The connection between mood disorders like depression and a higher risk of cardiovascular disease are “well established,” and a robust, albeit slightly contentious, literature connects cardiovascular disease with anxiety disorders. However, information is limited on the link between cardiovascular disease and other psychiatric disorders, noted Simon Bacon, MSc, PhD, of Concordia University in Montreal, in an accompanying editorial.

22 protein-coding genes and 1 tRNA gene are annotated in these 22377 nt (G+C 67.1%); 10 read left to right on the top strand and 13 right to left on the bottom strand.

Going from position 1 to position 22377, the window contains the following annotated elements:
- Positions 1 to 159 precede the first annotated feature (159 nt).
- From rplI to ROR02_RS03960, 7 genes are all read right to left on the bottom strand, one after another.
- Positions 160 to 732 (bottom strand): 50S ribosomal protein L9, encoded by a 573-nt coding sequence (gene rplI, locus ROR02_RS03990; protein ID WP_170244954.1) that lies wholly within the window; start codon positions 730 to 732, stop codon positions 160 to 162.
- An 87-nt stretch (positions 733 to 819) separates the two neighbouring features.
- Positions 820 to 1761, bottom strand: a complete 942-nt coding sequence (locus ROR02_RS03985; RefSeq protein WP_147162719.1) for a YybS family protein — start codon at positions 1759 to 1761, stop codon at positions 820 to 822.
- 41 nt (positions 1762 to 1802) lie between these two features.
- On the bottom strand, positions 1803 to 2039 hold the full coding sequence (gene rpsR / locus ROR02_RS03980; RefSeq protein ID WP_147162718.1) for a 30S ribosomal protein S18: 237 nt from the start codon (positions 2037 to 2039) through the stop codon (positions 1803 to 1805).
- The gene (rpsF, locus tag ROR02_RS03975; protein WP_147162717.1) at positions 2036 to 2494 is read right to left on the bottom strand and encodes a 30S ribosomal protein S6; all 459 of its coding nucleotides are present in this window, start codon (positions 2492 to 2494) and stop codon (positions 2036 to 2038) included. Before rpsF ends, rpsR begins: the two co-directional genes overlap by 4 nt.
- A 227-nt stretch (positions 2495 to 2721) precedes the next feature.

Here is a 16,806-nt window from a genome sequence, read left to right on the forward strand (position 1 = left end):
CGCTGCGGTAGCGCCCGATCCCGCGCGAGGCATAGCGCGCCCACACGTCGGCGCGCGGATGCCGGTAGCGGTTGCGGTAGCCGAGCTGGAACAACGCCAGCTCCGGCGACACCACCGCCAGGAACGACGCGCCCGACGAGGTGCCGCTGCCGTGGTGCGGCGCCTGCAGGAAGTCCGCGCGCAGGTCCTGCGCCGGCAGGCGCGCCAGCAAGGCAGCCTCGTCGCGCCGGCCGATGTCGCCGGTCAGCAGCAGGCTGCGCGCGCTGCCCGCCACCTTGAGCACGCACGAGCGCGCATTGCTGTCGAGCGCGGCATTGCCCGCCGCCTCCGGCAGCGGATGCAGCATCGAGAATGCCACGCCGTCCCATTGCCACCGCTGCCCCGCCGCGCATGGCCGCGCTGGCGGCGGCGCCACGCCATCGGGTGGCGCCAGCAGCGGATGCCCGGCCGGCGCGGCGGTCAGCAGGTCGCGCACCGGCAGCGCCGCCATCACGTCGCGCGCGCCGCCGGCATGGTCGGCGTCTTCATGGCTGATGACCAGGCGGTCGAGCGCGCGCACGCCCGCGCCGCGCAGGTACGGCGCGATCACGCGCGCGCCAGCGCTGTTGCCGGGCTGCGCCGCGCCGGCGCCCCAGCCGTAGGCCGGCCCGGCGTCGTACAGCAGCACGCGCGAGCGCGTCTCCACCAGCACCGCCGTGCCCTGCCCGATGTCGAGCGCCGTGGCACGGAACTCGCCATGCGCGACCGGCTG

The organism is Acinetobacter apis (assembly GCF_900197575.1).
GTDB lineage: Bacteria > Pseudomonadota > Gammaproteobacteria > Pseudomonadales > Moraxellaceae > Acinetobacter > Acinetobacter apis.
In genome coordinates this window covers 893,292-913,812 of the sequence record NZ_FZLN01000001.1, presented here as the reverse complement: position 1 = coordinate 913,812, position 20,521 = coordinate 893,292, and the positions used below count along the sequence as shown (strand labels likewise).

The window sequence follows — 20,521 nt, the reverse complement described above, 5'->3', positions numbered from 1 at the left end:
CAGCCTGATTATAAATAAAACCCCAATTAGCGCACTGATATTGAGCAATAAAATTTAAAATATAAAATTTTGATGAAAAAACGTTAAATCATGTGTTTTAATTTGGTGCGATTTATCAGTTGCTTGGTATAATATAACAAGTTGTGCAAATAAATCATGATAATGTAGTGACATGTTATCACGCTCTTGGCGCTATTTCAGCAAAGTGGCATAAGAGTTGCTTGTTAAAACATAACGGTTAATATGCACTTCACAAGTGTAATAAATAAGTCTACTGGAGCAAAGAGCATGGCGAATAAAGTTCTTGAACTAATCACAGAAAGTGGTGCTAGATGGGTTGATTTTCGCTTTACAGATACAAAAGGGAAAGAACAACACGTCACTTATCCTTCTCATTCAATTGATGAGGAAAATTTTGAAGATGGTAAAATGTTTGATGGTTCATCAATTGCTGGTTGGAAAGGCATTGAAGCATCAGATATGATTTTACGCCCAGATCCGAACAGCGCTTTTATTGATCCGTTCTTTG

Clinically-confirmed stress conditions, such as post-traumatic stress disorder (PTSD) or acute stress reaction, may be linked to an increased cardiovascular disease risk, a sibling-controlled study in Sweden showed. Cardiovascular disease was most common among such patients, at 10.5 per 1,000 person-years compared with 8.4 and 6.9 per 1,000 person-years for unaffected full siblings and for the matched unexposed individuals, respectively, over up to 27 years of follow-up.
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